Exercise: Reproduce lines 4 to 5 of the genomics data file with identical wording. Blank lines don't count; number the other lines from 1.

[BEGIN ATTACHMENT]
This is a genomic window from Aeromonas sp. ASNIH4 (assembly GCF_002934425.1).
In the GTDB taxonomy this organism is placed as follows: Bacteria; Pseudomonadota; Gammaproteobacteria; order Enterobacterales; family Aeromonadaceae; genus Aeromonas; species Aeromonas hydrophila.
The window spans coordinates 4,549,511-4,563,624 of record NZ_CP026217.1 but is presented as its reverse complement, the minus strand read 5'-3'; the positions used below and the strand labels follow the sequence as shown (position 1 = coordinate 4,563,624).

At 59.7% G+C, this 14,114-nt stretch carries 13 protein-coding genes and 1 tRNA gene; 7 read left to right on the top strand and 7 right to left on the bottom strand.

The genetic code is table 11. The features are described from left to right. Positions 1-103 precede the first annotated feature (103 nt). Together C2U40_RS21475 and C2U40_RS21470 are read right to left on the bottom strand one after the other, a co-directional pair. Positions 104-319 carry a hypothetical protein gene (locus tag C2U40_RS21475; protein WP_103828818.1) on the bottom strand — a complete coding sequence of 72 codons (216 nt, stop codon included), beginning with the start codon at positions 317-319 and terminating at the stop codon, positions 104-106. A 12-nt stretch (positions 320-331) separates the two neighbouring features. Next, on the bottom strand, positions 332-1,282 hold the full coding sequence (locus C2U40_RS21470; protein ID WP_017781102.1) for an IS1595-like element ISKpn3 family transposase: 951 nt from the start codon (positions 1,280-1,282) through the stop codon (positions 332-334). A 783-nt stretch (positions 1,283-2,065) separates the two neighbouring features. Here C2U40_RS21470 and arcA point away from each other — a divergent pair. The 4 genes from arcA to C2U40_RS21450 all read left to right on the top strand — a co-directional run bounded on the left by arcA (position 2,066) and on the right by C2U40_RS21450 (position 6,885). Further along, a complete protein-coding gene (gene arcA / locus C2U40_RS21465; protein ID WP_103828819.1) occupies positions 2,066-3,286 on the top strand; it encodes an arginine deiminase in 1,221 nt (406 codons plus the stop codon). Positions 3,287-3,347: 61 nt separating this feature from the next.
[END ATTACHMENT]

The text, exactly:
At 59.7% G+C, this 14,114-nt stretch carries 13 protein-coding genes and 1 tRNA gene; 7 read left to right on the top strand and 7 right to left on the bottom strand.

The genetic code is table 11. The features are described from left to right. Positions 1-103 precede the first annotated feature (103 nt). Together C2U40_RS21475 and C2U40_RS21470 are read right to left on the bottom strand one after the other, a co-directional pair. Positions 104-319 carry a hypothetical protein gene (locus tag C2U40_RS21475; protein WP_103828818.1) on the bottom strand — a complete coding sequence of 72 codons (216 nt, stop codon included), beginning with the start codon at positions 317-319 and terminating at the stop codon, positions 104-106. A 12-nt stretch (positions 320-331) separates the two neighbouring features. Next, on the bottom strand, positions 332-1,282 hold the full coding sequence (locus C2U40_RS21470; protein ID WP_017781102.1) for an IS1595-like element ISKpn3 family transposase: 951 nt from the start codon (positions 1,280-1,282) through the stop codon (positions 332-334). A 783-nt stretch (positions 1,283-2,065) separates the two neighbouring features. Here C2U40_RS21470 and arcA point away from each other — a divergent pair. The 4 genes from arcA to C2U40_RS21450 all read left to right on the top strand — a co-directional run bounded on the left by arcA (position 2,066) and on the right by C2U40_RS21450 (position 6,885). Further along, a complete protein-coding gene (gene arcA / locus C2U40_RS21465; protein ID WP_103828819.1) occupies positions 2,066-3,286 on the top strand; it encodes an arginine deiminase in 1,221 nt (406 codons plus the stop codon). Positions 3,287-3,347: 61 nt separating this feature from the next.